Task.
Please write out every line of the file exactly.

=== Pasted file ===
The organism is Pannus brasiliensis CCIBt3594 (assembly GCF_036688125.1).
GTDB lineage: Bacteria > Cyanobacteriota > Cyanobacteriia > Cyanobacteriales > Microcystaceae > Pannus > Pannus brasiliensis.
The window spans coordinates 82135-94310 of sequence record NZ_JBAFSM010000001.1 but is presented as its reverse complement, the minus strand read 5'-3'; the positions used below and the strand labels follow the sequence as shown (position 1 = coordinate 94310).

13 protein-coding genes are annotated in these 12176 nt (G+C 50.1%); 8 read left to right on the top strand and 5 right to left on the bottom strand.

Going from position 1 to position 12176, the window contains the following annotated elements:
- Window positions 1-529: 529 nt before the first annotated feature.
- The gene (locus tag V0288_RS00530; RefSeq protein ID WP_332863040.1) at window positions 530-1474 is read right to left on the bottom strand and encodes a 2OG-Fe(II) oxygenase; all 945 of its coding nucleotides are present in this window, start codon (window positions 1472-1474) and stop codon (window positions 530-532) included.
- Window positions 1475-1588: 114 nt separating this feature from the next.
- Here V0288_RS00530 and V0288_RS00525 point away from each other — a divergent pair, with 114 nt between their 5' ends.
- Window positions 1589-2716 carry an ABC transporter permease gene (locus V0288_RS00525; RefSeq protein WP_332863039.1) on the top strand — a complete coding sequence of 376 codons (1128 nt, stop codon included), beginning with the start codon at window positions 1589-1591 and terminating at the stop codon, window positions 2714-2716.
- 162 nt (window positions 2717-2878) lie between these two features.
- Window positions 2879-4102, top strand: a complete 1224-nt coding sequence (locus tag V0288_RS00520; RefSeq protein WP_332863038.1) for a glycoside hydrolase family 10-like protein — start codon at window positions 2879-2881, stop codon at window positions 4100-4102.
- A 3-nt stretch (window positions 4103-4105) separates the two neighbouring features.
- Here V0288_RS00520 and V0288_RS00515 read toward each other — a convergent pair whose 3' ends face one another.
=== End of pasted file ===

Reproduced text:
The organism is Pannus brasiliensis CCIBt3594 (assembly GCF_036688125.1).
GTDB lineage: Bacteria > Cyanobacteriota > Cyanobacteriia > Cyanobacteriales > Microcystaceae > Pannus > Pannus brasiliensis.
The window spans coordinates 82135-94310 of sequence record NZ_JBAFSM010000001.1 but is presented as its reverse complement, the minus strand read 5'-3'; the positions used below and the strand labels follow the sequence as shown (position 1 = coordinate 94310).

13 protein-coding genes are annotated in these 12176 nt (G+C 50.1%); 8 read left to right on the top strand and 5 right to left on the bottom strand.

Going from position 1 to position 12176, the window contains the following annotated elements:
- Window positions 1-529: 529 nt before the first annotated feature.
- The gene (locus tag V0288_RS00530; RefSeq protein ID WP_332863040.1) at window positions 530-1474 is read right to left on the bottom strand and encodes a 2OG-Fe(II) oxygenase; all 945 of its coding nucleotides are present in this window, start codon (window positions 1472-1474) and stop codon (window positions 530-532) included.
- Window positions 1475-1588: 114 nt separating this feature from the next.
- Here V0288_RS00530 and V0288_RS00525 point away from each other — a divergent pair, with 114 nt between their 5' ends.
- Window positions 1589-2716 carry an ABC transporter permease gene (locus V0288_RS00525; RefSeq protein WP_332863039.1) on the top strand — a complete coding sequence of 376 codons (1128 nt, stop codon included), beginning with the start codon at window positions 1589-1591 and terminating at the stop codon, window positions 2714-2716.
- 162 nt (window positions 2717-2878) lie between these two features.
- Window positions 2879-4102, top strand: a complete 1224-nt coding sequence (locus tag V0288_RS00520; RefSeq protein WP_332863038.1) for a glycoside hydrolase family 10-like protein — start codon at window positions 2879-2881, stop codon at window positions 4100-4102.
- A 3-nt stretch (window positions 4103-4105) separates the two neighbouring features.
- Here V0288_RS00520 and V0288_RS00515 read toward each other — a convergent pair whose 3' ends face one another.